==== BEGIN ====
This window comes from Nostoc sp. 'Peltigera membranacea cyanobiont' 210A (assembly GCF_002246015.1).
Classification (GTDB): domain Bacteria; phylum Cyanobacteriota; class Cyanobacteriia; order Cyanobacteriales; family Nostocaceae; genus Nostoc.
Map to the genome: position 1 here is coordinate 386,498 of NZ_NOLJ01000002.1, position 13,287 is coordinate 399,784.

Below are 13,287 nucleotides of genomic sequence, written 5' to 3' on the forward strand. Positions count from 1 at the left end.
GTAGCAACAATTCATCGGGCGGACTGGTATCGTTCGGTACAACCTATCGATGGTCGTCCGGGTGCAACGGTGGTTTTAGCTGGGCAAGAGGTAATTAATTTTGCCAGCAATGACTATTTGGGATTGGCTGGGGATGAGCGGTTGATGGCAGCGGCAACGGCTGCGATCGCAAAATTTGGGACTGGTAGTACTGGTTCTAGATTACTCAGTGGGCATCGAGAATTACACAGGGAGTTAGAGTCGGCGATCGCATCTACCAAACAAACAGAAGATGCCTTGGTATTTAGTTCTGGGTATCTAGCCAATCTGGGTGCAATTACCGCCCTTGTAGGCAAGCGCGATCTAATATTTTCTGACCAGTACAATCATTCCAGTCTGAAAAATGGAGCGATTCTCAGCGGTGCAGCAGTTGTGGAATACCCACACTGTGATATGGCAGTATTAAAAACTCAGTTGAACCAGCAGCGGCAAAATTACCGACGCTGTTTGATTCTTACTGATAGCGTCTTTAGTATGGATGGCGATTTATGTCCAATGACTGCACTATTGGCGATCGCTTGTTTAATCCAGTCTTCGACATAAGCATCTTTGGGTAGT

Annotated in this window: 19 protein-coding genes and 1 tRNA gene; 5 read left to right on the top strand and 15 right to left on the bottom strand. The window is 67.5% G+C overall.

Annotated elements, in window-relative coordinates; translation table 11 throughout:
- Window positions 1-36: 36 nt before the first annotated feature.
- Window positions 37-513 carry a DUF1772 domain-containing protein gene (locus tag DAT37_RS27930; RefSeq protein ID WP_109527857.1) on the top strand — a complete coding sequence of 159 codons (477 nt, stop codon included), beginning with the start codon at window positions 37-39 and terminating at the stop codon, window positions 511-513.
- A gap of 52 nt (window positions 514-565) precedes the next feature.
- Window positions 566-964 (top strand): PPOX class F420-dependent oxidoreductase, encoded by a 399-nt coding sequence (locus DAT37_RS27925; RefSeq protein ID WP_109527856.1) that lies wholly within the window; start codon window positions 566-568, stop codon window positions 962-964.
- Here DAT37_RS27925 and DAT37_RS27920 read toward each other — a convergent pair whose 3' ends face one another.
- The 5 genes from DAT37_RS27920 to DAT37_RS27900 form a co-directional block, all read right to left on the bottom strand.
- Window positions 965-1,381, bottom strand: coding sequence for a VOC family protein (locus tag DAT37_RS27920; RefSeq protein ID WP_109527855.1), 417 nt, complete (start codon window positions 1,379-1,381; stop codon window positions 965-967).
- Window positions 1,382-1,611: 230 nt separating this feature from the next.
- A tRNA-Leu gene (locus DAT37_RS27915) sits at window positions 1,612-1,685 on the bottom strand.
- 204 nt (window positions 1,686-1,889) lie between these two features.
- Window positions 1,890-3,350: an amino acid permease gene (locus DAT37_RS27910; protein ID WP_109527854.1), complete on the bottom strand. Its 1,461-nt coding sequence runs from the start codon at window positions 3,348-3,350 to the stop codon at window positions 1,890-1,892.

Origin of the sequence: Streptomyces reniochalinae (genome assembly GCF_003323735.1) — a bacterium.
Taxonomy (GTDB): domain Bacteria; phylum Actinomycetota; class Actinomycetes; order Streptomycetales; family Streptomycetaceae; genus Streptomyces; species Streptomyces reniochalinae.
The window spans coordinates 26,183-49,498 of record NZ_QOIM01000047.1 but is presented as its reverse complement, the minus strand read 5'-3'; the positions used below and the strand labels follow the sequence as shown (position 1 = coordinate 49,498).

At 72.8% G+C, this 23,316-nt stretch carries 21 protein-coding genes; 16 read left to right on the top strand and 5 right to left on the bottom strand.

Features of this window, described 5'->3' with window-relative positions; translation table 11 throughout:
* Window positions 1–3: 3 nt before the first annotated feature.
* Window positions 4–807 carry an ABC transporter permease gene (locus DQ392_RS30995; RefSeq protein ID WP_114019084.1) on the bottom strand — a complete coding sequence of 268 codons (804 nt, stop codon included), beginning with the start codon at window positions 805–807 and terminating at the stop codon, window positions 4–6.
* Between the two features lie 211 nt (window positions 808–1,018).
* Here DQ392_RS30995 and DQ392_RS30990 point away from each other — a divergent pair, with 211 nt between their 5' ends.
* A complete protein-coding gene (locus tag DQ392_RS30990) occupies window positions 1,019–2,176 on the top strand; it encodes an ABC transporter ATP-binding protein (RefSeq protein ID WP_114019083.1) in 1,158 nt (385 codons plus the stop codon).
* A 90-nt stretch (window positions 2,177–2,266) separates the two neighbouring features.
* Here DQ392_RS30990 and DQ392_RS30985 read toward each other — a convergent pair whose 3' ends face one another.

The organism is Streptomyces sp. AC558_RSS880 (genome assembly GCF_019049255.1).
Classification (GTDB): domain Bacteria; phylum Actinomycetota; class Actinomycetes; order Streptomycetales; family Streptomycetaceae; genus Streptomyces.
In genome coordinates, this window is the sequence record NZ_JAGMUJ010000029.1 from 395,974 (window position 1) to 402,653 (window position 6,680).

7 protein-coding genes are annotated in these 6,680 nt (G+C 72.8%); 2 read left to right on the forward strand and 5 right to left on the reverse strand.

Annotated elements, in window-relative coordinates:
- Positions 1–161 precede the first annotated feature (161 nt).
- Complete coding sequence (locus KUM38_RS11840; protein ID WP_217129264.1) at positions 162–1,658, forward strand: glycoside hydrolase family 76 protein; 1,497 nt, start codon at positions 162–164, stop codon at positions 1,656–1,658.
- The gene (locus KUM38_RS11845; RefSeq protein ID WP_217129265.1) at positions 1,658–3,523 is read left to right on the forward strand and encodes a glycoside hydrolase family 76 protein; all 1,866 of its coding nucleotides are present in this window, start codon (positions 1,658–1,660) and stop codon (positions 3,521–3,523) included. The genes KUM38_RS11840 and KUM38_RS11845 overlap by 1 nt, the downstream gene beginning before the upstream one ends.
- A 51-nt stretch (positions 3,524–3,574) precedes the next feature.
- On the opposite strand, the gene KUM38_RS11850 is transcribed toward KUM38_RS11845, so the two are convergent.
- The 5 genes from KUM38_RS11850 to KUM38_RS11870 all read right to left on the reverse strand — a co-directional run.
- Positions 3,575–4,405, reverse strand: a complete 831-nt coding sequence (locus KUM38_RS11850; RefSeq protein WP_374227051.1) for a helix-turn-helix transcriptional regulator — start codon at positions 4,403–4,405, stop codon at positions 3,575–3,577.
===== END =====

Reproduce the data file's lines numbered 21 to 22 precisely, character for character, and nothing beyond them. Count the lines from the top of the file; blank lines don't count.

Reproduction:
The window spans coordinates 26,183-49,498 of record NZ_QOIM01000047.1 but is presented as its reverse complement, the minus strand read 5'-3'; the positions used below and the strand labels follow the sequence as shown (position 1 = coordinate 49,498).

At 72.8% G+C, this 23,316-nt stretch carries 21 protein-coding genes; 16 read left to right on the top strand and 5 right to left on the bottom strand.